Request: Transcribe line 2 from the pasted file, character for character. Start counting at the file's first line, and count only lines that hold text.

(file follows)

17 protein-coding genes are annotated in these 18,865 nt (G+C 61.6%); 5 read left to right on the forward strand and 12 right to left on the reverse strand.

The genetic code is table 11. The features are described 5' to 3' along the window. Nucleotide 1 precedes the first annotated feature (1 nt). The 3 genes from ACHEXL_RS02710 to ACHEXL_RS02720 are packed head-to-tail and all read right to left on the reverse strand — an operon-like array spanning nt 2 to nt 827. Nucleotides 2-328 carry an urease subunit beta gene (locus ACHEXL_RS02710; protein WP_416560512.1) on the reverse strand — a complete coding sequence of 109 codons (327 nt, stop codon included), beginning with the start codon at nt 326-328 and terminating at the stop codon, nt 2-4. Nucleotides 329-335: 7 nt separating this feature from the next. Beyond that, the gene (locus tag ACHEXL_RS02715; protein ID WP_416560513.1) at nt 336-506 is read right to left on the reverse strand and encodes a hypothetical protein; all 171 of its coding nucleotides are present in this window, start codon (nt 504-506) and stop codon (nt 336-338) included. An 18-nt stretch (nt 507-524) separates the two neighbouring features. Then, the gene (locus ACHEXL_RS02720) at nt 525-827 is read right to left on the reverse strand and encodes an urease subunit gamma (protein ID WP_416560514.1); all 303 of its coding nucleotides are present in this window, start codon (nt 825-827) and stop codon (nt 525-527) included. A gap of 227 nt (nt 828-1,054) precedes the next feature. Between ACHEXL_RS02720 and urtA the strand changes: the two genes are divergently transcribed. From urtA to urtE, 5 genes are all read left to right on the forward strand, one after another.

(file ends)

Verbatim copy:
The genetic code is table 11. The features are described 5' to 3' along the window. Nucleotide 1 precedes the first annotated feature (1 nt). The 3 genes from ACHEXL_RS02710 to ACHEXL_RS02720 are packed head-to-tail and all read right to left on the reverse strand — an operon-like array spanning nt 2 to nt 827. Nucleotides 2-328 carry an urease subunit beta gene (locus ACHEXL_RS02710; protein WP_416560512.1) on the reverse strand — a complete coding sequence of 109 codons (327 nt, stop codon included), beginning with the start codon at nt 326-328 and terminating at the stop codon, nt 2-4. Nucleotides 329-335: 7 nt separating this feature from the next. Beyond that, the gene (locus tag ACHEXL_RS02715; protein ID WP_416560513.1) at nt 336-506 is read right to left on the reverse strand and encodes a hypothetical protein; all 171 of its coding nucleotides are present in this window, start codon (nt 504-506) and stop codon (nt 336-338) included. An 18-nt stretch (nt 507-524) separates the two neighbouring features. Then, the gene (locus ACHEXL_RS02720) at nt 525-827 is read right to left on the reverse strand and encodes an urease subunit gamma (protein ID WP_416560514.1); all 303 of its coding nucleotides are present in this window, start codon (nt 825-827) and stop codon (nt 525-527) included. A gap of 227 nt (nt 828-1,054) precedes the next feature. Between ACHEXL_RS02720 and urtA the strand changes: the two genes are divergently transcribed. From urtA to urtE, 5 genes are all read left to right on the forward strand, one after another.